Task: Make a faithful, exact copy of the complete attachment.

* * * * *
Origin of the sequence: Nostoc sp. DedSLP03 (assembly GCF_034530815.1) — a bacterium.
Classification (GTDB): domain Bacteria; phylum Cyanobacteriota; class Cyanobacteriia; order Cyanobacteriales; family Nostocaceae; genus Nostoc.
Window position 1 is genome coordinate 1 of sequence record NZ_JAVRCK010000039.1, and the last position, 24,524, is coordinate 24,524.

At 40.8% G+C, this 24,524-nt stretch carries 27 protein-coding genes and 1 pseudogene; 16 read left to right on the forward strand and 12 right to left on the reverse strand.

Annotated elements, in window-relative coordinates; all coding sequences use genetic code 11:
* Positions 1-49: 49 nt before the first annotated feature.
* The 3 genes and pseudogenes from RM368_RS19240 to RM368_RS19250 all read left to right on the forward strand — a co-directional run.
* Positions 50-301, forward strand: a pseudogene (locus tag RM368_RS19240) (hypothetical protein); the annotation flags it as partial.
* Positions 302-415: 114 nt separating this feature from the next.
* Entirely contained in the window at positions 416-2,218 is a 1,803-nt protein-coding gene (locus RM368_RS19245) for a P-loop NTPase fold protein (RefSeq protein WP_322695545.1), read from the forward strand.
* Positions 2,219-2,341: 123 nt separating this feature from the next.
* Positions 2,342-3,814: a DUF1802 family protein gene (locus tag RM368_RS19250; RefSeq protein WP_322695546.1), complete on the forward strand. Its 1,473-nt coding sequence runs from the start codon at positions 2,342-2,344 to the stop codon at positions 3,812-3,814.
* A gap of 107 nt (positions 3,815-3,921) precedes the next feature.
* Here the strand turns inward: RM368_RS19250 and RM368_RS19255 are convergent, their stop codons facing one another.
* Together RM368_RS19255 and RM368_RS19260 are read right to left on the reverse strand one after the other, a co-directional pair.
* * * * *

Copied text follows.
Origin of the sequence: Nostoc sp. DedSLP03 (assembly GCF_034530815.1) — a bacterium.
Classification (GTDB): domain Bacteria; phylum Cyanobacteriota; class Cyanobacteriia; order Cyanobacteriales; family Nostocaceae; genus Nostoc.
Window position 1 is genome coordinate 1 of sequence record NZ_JAVRCK010000039.1, and the last position, 24,524, is coordinate 24,524.

At 40.8% G+C, this 24,524-nt stretch carries 27 protein-coding genes and 1 pseudogene; 16 read left to right on the forward strand and 12 right to left on the reverse strand.

Annotated elements, in window-relative coordinates; all coding sequences use genetic code 11:
* Positions 1-49: 49 nt before the first annotated feature.
* The 3 genes and pseudogenes from RM368_RS19240 to RM368_RS19250 all read left to right on the forward strand — a co-directional run.
* Positions 50-301, forward strand: a pseudogene (locus tag RM368_RS19240) (hypothetical protein); the annotation flags it as partial.
* Positions 302-415: 114 nt separating this feature from the next.
* Entirely contained in the window at positions 416-2,218 is a 1,803-nt protein-coding gene (locus RM368_RS19245) for a P-loop NTPase fold protein (RefSeq protein WP_322695545.1), read from the forward strand.
* Positions 2,219-2,341: 123 nt separating this feature from the next.
* Positions 2,342-3,814: a DUF1802 family protein gene (locus tag RM368_RS19250; RefSeq protein WP_322695546.1), complete on the forward strand. Its 1,473-nt coding sequence runs from the start codon at positions 2,342-2,344 to the stop codon at positions 3,812-3,814.
* A gap of 107 nt (positions 3,815-3,921) precedes the next feature.
* Here the strand turns inward: RM368_RS19250 and RM368_RS19255 are convergent, their stop codons facing one another.
* Together RM368_RS19255 and RM368_RS19260 are read right to left on the reverse strand one after the other, a co-directional pair.